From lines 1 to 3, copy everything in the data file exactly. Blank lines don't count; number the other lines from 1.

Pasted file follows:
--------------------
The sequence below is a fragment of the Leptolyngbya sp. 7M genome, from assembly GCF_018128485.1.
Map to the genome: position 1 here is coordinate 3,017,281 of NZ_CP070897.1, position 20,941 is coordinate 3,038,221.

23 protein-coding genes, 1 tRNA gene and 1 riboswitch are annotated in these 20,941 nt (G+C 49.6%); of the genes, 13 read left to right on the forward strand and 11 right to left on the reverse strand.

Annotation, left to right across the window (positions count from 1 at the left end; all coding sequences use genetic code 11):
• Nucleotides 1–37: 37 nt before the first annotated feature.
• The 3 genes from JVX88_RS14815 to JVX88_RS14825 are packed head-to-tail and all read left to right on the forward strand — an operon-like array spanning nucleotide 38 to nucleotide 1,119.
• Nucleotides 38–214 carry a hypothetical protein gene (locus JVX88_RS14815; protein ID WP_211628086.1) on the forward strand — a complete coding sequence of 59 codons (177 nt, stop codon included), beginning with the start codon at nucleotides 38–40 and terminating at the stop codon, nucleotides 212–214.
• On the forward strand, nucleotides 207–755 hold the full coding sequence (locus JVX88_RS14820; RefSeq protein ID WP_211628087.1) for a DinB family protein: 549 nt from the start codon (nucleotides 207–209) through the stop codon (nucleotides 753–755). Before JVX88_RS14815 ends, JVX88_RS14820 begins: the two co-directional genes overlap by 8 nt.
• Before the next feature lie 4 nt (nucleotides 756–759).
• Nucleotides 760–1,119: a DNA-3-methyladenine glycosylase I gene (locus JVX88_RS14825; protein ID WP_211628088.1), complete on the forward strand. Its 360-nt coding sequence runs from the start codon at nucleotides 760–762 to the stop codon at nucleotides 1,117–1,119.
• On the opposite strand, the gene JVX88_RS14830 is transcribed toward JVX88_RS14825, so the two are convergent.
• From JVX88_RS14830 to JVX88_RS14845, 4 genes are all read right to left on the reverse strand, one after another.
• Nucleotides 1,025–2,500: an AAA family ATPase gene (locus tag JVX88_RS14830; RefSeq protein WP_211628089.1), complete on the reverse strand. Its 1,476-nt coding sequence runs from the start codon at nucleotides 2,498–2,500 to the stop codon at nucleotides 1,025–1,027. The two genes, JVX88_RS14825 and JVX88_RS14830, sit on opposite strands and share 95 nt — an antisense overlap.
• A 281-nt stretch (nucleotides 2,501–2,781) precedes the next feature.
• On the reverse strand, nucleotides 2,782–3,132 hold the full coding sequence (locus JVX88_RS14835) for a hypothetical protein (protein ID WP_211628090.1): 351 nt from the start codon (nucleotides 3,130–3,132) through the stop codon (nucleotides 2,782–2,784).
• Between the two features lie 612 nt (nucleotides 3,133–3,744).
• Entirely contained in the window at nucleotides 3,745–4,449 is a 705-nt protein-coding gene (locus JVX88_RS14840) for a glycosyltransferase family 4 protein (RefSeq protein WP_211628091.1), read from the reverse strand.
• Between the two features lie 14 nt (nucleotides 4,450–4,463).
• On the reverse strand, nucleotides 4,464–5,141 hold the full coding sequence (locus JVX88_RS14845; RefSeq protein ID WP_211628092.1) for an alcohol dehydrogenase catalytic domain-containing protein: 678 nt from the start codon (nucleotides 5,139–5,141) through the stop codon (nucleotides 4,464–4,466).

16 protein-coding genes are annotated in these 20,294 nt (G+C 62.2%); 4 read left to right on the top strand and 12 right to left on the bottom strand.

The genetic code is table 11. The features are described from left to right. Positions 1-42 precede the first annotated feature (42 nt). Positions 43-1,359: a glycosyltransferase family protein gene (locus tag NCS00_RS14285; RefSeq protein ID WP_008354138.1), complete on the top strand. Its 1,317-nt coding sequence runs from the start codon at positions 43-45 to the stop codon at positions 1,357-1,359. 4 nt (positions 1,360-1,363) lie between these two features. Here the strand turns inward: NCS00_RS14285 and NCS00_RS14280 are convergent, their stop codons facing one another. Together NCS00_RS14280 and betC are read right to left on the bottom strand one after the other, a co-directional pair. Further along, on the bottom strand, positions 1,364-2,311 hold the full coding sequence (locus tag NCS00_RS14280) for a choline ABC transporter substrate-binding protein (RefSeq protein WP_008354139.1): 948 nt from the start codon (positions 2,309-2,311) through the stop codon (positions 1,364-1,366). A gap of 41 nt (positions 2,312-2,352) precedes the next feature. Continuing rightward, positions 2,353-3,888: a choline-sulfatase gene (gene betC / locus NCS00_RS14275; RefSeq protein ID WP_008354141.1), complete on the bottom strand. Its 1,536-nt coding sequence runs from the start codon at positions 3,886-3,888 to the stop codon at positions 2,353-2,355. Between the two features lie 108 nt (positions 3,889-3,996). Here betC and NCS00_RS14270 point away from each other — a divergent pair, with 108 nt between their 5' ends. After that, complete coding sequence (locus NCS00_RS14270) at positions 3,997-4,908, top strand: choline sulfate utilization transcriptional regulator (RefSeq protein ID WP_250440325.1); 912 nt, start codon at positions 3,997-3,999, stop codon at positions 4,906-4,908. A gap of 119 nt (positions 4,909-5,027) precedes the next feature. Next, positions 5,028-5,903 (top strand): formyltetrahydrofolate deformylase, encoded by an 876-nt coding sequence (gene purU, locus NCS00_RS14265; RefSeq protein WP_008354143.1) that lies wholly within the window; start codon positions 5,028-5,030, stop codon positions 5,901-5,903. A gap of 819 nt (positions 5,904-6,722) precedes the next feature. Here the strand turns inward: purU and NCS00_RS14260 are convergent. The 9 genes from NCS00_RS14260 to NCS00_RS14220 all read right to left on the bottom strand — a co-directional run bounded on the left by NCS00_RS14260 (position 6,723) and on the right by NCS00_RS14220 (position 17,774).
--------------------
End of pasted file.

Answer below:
The sequence below is a fragment of the Leptolyngbya sp. 7M genome, from assembly GCF_018128485.1.
Map to the genome: position 1 here is coordinate 3,017,281 of NZ_CP070897.1, position 20,941 is coordinate 3,038,221.

23 protein-coding genes, 1 tRNA gene and 1 riboswitch are annotated in these 20,941 nt (G+C 49.6%); of the genes, 13 read left to right on the forward strand and 11 right to left on the reverse strand.